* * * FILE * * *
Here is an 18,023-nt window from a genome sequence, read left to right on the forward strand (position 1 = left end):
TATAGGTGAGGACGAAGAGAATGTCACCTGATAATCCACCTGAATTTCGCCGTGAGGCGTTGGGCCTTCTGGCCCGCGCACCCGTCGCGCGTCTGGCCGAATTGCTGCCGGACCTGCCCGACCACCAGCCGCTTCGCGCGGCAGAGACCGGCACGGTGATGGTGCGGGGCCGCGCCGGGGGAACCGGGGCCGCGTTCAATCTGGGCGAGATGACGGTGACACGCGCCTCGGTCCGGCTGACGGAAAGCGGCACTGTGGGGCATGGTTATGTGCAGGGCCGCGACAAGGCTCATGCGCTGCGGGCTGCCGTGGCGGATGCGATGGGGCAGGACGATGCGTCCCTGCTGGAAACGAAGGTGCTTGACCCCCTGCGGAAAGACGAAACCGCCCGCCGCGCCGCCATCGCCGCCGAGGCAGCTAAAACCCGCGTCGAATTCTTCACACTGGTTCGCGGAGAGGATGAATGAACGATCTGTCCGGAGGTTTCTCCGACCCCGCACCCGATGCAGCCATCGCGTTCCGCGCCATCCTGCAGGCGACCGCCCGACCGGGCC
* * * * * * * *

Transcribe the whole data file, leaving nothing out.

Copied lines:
Here is an 18,023-nt window from a genome sequence, read left to right on the forward strand (position 1 = left end):
TATAGGTGAGGACGAAGAGAATGTCACCTGATAATCCACCTGAATTTCGCCGTGAGGCGTTGGGCCTTCTGGCCCGCGCACCCGTCGCGCGTCTGGCCGAATTGCTGCCGGACCTGCCCGACCACCAGCCGCTTCGCGCGGCAGAGACCGGCACGGTGATGGTGCGGGGCCGCGCCGGGGGAACCGGGGCCGCGTTCAATCTGGGCGAGATGACGGTGACACGCGCCTCGGTCCGGCTGACGGAAAGCGGCACTGTGGGGCATGGTTATGTGCAGGGCCGCGACAAGGCTCATGCGCTGCGGGCTGCCGTGGCGGATGCGATGGGGCAGGACGATGCGTCCCTGCTGGAAACGAAGGTGCTTGACCCCCTGCGGAAAGACGAAACCGCCCGCCGCGCCGCCATCGCCGCCGAGGCAGCTAAAACCCGCGTCGAATTCTTCACACTGGTTCGCGGAGAGGATGAATGAACGATCTGTCCGGAGGTTTCTCCGACCCCGCACCCGATGCAGCCATCGCGTTCCGCGCCATCCTGCAGGCGACCGCCCGACCGGGCC